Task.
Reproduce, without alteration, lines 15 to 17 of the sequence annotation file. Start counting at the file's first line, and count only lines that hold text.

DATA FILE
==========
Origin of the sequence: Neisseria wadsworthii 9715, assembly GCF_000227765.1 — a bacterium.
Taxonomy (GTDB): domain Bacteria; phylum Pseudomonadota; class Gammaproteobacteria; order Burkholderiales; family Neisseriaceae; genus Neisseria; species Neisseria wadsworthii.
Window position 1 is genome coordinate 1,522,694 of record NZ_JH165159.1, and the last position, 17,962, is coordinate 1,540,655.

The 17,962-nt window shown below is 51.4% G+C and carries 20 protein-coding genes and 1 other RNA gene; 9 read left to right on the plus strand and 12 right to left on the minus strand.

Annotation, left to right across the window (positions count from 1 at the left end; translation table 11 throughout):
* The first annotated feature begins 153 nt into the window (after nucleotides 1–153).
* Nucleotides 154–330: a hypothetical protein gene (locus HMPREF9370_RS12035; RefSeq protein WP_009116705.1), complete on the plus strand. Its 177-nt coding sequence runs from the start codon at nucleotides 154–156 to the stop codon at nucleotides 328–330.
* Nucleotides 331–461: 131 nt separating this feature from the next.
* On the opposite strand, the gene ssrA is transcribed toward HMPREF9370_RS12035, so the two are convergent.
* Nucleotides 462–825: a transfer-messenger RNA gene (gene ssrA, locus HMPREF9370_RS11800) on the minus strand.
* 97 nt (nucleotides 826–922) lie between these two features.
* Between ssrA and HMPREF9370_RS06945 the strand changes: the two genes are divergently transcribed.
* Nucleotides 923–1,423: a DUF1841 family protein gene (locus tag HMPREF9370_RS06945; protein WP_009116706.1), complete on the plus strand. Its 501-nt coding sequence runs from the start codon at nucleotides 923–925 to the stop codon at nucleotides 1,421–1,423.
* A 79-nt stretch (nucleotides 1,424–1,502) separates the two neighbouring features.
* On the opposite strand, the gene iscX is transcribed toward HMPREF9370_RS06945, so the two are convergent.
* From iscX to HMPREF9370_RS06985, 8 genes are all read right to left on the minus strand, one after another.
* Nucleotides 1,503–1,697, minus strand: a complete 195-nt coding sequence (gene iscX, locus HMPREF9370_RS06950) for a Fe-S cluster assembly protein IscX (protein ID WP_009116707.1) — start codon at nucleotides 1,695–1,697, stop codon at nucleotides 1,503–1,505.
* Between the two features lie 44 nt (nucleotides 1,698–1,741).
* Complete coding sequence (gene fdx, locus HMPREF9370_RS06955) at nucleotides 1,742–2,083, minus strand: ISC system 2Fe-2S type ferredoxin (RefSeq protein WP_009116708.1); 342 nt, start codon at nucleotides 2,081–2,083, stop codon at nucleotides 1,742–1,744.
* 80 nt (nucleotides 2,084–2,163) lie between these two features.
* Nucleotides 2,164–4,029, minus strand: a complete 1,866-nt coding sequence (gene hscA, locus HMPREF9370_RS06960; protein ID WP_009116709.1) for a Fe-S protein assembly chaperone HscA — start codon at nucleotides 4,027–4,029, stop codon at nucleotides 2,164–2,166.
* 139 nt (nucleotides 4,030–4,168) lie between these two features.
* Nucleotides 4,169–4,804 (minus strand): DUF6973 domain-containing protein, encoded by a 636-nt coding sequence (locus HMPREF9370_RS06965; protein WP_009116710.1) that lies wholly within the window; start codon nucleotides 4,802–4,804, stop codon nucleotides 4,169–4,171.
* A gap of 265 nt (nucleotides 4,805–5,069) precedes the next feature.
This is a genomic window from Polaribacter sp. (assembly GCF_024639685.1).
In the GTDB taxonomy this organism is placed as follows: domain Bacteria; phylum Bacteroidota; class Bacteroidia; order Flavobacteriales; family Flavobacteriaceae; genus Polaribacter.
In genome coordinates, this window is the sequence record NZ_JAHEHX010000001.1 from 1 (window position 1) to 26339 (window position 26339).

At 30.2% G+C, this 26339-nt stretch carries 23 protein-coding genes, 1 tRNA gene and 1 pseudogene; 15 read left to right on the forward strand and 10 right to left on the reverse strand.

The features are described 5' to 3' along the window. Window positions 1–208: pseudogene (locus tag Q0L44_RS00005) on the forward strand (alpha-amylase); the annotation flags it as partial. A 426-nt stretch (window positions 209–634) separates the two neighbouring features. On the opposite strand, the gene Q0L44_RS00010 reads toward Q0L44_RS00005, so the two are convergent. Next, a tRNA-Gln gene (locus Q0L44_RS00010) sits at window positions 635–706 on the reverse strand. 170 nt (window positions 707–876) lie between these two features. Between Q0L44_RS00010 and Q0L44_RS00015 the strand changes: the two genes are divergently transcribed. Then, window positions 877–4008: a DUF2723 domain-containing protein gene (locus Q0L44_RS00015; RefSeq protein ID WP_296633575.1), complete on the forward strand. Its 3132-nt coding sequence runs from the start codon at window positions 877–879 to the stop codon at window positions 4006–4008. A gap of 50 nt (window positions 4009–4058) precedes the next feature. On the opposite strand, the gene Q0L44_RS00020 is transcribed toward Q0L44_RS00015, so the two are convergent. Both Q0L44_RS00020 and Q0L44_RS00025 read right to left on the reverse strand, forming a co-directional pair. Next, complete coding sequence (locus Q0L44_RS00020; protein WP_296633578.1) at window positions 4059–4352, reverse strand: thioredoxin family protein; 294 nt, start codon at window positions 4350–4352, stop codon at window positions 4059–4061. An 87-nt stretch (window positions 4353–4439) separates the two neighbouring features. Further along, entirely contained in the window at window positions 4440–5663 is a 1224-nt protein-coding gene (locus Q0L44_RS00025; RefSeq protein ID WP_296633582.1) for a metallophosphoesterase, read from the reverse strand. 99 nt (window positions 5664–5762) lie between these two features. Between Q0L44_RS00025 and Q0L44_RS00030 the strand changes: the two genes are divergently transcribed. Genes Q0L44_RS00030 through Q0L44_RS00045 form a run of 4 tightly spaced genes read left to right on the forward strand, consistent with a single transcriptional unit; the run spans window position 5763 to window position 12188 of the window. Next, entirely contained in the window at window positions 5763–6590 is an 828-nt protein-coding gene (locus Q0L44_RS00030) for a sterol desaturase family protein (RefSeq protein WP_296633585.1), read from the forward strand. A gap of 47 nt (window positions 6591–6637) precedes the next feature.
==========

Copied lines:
* On the opposite strand, the gene iscX is transcribed toward HMPREF9370_RS06945, so the two are convergent.
* From iscX to HMPREF9370_RS06985, 8 genes are all read right to left on the minus strand, one after another.
* Nucleotides 1,503–1,697, minus strand: a complete 195-nt coding sequence (gene iscX, locus HMPREF9370_RS06950) for a Fe-S cluster assembly protein IscX (protein ID WP_009116707.1) — start codon at nucleotides 1,695–1,697, stop codon at nucleotides 1,503–1,505.